A district governor in Mondulkiri province filed a lawsuit yesterday against a National Military Police officer for allegedly pulling a gun on him during an operation to crack down on illegal logging.
Sin Vannvuth, the governor for Keo Seima district in Mondulkiri, said the operation, which began on Tuesday and consisted of 20 police, military police and forestry officials, was a joint effort to stop and check non-licensed vehicles for luxury wood.
At about 4am yesterday morning, after several eventless stoppages, the joint police forces intercepted a Lexus loaded with 16 pieces of timber and driven by National Military Police officer Sou Marith.
Vannvuth said Marith, who used to be in the military police at the provincial level, was so angered by the inconvenience that he stepped out of the car, pointed a gun at the district governor, got back in the car, and drove away.
“We are leading the forces and stopped his Lexus. It affects his interest, because we seized both the car and the rosewood, so he took out a gun, pointing it at me,” he said. “I never had any argument with Marith. He pointed the gun at me because we interfered with the business.”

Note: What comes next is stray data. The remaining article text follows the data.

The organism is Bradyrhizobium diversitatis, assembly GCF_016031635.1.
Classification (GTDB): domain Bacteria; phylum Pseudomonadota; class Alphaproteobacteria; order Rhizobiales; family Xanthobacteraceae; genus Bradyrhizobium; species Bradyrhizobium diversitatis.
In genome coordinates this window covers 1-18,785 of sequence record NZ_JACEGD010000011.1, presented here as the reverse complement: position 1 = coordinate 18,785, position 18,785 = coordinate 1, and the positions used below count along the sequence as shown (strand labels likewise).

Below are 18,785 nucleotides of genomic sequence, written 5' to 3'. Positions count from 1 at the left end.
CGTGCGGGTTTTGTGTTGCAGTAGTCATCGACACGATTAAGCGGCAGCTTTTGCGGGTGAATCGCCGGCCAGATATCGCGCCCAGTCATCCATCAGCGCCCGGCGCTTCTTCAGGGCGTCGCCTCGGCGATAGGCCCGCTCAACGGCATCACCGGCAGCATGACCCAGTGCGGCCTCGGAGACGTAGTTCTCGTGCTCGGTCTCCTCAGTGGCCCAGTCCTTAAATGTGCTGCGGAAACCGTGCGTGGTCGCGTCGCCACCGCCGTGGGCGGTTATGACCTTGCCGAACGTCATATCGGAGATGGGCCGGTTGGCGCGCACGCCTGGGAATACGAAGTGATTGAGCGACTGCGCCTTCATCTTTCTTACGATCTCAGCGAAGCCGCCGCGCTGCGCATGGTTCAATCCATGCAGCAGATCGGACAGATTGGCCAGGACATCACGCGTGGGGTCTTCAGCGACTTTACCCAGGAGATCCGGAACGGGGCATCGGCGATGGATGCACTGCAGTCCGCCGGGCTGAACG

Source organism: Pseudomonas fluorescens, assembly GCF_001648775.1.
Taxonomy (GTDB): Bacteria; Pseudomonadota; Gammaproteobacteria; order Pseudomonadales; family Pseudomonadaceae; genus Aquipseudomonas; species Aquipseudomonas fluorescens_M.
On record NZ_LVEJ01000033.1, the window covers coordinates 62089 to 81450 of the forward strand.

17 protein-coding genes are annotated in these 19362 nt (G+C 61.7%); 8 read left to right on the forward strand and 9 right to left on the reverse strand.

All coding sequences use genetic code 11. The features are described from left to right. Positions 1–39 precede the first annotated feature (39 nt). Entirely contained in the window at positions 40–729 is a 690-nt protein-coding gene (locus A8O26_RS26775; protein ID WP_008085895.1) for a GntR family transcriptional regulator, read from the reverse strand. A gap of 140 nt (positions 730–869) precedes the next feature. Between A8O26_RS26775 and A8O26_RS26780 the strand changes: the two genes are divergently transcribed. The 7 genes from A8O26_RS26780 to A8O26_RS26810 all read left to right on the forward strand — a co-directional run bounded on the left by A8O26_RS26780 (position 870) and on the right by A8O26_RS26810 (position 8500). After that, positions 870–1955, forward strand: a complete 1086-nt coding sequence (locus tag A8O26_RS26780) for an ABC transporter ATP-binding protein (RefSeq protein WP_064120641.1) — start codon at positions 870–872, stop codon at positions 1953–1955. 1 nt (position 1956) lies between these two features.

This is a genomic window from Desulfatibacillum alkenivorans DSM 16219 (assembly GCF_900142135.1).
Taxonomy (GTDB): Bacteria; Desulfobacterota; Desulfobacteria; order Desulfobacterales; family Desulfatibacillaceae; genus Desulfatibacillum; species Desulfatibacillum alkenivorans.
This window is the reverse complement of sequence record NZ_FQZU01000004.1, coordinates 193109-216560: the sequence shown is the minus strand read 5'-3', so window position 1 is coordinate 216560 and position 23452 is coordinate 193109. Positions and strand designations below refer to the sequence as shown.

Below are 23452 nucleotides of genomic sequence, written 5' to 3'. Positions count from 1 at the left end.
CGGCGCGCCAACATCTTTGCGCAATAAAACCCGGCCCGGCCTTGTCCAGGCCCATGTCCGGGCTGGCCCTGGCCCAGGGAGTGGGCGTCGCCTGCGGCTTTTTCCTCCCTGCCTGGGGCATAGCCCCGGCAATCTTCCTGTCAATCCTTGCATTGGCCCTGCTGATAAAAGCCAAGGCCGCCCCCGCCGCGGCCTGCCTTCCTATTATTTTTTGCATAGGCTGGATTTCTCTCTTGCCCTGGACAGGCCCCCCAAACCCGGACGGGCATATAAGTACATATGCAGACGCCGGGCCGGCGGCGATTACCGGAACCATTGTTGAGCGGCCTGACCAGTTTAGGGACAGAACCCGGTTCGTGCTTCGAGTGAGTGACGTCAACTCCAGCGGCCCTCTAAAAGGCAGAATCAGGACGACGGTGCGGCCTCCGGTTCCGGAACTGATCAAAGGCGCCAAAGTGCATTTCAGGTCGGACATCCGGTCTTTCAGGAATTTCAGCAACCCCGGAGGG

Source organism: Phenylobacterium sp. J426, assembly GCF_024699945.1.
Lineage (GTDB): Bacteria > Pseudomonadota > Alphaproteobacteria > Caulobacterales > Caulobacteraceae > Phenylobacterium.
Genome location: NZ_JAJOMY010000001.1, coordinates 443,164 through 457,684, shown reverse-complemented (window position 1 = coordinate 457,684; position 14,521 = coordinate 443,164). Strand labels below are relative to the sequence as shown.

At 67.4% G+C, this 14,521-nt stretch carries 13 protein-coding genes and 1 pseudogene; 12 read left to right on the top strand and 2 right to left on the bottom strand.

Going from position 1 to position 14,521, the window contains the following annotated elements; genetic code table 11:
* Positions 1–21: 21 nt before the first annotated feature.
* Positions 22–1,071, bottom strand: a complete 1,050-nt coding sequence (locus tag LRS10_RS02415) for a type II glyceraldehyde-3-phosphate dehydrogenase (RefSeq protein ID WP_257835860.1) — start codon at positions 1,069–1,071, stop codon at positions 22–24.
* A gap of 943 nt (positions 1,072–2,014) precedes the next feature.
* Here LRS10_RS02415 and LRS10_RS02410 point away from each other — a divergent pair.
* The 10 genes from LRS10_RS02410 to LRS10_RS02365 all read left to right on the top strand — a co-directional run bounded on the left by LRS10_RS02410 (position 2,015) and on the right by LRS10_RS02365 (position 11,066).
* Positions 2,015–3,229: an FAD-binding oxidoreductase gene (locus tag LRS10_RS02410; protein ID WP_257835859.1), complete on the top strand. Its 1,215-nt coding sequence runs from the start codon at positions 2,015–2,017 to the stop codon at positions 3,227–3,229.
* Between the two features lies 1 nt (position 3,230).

Governor Vannvuth decided to take him to court, filing the suit at the provincial courthouse on the same day, citing Marith’s alleged disregard for the rule of law.
“I represent the people and local authorities who serve the government. Therefore, having contempt for me is like having contempt for the lower national government department, too,” he said. “I must sue him to bring him to justice.”
That might be easier said than done. Police said that after Marith drove off, they surrounded his house later in the morning and, helped by a search warrant, entered, finding 20 cubic metres of illegal luxury wood. Vannvuth suspects that Marith was planning on transporting the trove to a neighbouring country.
Marith could not be reached. The provincial military police commander Sak Sarang’s phone was turned off when a reporter tried to contact him yesterday.
Kheng Tito, the National Military Police spokesman, said he was aware of the case and confirmed that a “Sou Marith” is in the National Military Police. His officers are investigating the case.
Sou Vuthy, deputy provincial prosecutor, said they are investigating and will question Marith’s family members who live at the home where the timber was found.